Forty years ago, on 25 January 1983, the UA1 collaboration and the UA2 collaboration announced in a press conference at CERN the discovery of the W boson. Both Collaborations published in the following months the results of two independent searches made on data recorded at the Super Proton Synchrotron at CERN while it was running as a proton-antiproton collider.
The charged W boson is a fundamental particle that, together with the Z boson (discovered later in 1983), is responsible for the weak force, one of four fundamental forces that govern the behaviour of matter in the Universe. Particles of matter interact by exchanging these two bosons, but only over short distances.
In October 1984, The Royal Swedish Academy of Sciences awarded Professor Carlo Rubbia and Dr. Simon Van der Meer with the Nobel Prize in Physics for their decisive contributions to the large project which led to the discovery of the field particles W and Z, mediators of weak interaction.
In the last forty years, researchers have learned a lot about the W boson and, for this reason, it has become a crucial piece of knowledge to perform new analysis and research.
We have asked the CMS physicist Guillelmo Gomez-Ceballos to tell us more about the W boson.
What is known and what is unknown about the W?
To a large extent, we know almost everything about the W boson. Nevertheless, a larger precision may lead to discrepancies not seen previously. This is like the lenses of a photo camera looking at a forest: the better the lenses are, the more details can be seen. Moreover, there are some possible decays of the W boson not being observed so far, and therefore this is something we don't know yet. These are predicted within the Standard Model, but with a probability far below our experimental reach. Finding such very rare decays would imply an indication of a disagreement with the Standard Model prediction.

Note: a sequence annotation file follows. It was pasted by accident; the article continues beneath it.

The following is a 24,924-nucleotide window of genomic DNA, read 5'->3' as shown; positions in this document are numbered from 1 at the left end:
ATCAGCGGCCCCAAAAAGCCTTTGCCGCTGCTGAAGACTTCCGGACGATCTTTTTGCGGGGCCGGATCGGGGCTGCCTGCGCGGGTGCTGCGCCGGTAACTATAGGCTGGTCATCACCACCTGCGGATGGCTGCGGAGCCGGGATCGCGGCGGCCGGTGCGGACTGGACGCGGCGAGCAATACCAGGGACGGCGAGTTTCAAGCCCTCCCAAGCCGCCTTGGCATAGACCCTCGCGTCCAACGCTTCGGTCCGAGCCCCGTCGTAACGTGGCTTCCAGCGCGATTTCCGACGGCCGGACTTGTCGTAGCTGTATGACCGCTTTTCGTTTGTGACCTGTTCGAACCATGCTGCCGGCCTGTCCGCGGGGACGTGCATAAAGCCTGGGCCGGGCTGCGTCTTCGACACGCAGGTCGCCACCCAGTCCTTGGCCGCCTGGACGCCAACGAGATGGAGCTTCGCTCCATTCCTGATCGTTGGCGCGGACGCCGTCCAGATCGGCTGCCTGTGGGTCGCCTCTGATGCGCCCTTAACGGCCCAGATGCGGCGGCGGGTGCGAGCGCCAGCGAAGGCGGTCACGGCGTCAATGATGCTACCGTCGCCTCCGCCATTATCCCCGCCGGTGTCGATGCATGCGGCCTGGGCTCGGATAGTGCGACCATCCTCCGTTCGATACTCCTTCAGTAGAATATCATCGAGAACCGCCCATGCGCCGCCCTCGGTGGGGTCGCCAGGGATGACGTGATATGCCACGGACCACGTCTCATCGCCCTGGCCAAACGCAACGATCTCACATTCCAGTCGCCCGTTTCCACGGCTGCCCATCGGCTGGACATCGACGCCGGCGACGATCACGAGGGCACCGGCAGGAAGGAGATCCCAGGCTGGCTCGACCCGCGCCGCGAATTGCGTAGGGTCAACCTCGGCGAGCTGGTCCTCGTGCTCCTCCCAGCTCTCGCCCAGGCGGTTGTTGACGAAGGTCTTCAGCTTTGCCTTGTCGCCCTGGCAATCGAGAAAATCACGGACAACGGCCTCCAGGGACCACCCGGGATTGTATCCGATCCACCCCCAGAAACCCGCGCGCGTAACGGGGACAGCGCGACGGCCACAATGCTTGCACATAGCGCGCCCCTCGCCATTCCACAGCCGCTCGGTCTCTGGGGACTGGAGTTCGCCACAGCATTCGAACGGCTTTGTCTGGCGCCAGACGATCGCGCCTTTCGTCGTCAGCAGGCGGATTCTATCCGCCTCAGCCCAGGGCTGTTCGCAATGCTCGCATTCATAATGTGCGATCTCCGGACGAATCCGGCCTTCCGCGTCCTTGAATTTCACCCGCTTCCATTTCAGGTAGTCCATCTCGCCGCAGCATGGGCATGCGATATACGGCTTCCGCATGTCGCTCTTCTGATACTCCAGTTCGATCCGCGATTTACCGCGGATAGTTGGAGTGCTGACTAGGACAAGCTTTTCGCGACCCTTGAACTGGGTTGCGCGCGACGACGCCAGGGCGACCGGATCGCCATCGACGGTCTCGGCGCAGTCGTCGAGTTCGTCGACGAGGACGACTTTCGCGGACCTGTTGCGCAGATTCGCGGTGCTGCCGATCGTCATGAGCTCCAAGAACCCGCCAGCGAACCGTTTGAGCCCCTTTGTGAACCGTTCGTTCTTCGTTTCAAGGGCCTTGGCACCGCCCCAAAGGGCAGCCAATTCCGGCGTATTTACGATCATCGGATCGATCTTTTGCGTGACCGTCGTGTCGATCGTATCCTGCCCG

Why is the W boson so important to us?
The W boson is a very important handle to go on with our physics program. Since its properties are rather well-known, these are the first measurements to perform, so that other particles may be either studied or searched afterwards. As an analogy, when looking at the landscape with a photo camera, we use W bosons to focus our subject before moving our sights around and looking for other things. The W boson is also very interesting by itself. Given the current experimental precision and the predictive power of the Standard Model, it is crucial to measure the fundamental parameters of the W boson with very large precision.
How does CMS use it to explore the properties of the Higgs boson?
The Higgs boson decays to a pair of W bosons with a probability of about 20%. Furthermore, there are some Higgs boson production modes with one or more associated W bosons, which also play an important role in the studies on the Higgs boson. Therefore, the W boson is crucially used to study the properties of the Higgs boson.
How does CMS use it to search for physics beyond the Standard Model?
The W boson is "used" to search for a large number of physics models beyond the Standard Model. First of all, many models are predicting new particles decaying to W bosons, therefore this is a direct use of W bosons. In addition, there are background events that may mimic our possible new physics particles. In some cases, we use W boson events to estimate the contribution of those Standard Model background processes.
What would the Universe look like without the W boson?
It is not easy to imagine the Universe without a W boson. If there were no W bosons, there would likely be no Z bosons either, and therefore there would not be a weak force to talk about. As an example, the nuclear reactions occurring inside the Sun every minute are possible because of the weak force. Without the W boson, and Z boson, the Sun would not be as we know it, and life on Earth would not have been possible.
On the same line, the Higgs mechanism no longer existed, and electroweak symmetry breaking never occurred either. As simple as that, if the W boson did not exist, the rest of the Standard Model would not quite work out.
Disclaimer: The views expressed in CMS blogs are personal views of the author and do not necessarily represent official views of the CMS collaboration.